An upcoming art show in Englewood, Colorado will celebrate the 30th anniversary of Public Enemy’s landmark third album, Fear of a Black Planet. Artists from around the globe, including Shepherd Fairey, Anthony Lister, CYCLE, Faith XLVII, and Okuda, will present original visual works inspired by the music, legacy, and history of Public Enemy. “The Terrordome” opens at the Black Book Gallery on September 5 and runs through October 3, 2020.
The show was conceived of and curated by the pioneering rap group’s frontman, Chuck D, along with Lorrie Boula, in collaboration with curators at the Black Book Gallery. Artwork by the legendary rapper will also be on display at The Terrordome.
“Bringing visual artists and music together has always been important to me because it’s who I am,” said Chuck D in a statement. “I was an illustrator and graphic designer long before I ever grabbed a microphone. We’ve been working hard at bringing together an amazing array of artists for the show, and look forward to people coming through to see their work.”
In addition to the artists listed above, attendees can also look forward to work by How & Nosm, Hush, Sergio Garcia, WK Interact, Mike Giant, VHILS, Emek, Ludo, Kai & Sunny, Raverro Stinnett, Beejoir, Tim Kerr, Mark Drew, Alex Face, Ferris Plock, AJ Katz, Amy Cinnamon, Jeremy Fish, and Kyle Moser.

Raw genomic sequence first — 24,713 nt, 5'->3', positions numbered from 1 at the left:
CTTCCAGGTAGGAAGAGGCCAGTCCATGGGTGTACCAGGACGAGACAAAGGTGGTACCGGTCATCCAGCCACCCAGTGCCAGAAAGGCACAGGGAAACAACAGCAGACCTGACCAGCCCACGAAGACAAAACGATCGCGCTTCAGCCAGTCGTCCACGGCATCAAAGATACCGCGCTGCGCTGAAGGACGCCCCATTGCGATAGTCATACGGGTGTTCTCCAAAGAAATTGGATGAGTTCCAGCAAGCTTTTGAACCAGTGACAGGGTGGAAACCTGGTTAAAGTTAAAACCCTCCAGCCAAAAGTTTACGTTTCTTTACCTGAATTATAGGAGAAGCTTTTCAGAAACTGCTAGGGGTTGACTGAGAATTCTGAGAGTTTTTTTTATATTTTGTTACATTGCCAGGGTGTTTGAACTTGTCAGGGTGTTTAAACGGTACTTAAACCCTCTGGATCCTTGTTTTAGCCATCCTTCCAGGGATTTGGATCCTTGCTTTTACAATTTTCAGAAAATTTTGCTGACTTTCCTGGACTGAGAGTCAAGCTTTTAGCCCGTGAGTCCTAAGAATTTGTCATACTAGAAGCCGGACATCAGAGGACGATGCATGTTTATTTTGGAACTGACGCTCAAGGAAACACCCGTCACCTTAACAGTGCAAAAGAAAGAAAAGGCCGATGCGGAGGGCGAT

Tickets for the event, which will be adhering to all safety precautions amid COVID-19, go on sale Saturday, August 29. For more information, visit the official website.
1990’s Fear of a Black Planet marks one of the fiercest albums in hip-hop. The revolutionary record paired political and social commentary with an intricate soundscape of jazz, funk, rock, and soul samples. Thanks to hard-hitting singles like “911 Is a Joke,” “Fight the Power,” and “Welcome to the Terrordome,” Fear of a Black Planet hit the Top 10 in the US, peaked in the UK’s Top 5, and made Public Enemy Def Jam Records’ highest-selling global act at the time.
The powerful record earned the group a Grammy nomination and won wide acclaim upon its release. It is now considered to be one of the greatest albums of all-time by numerous sources, including Rolling Stone, Spin, and The Guardian. In 2004, Fear of a Black Planet was added to the Library of Congress’ National Recording Registry, which recognizes audio recordings that are “culturally, historically, or aesthetically significant.”
Stream or buy Fear of a Black Planet here.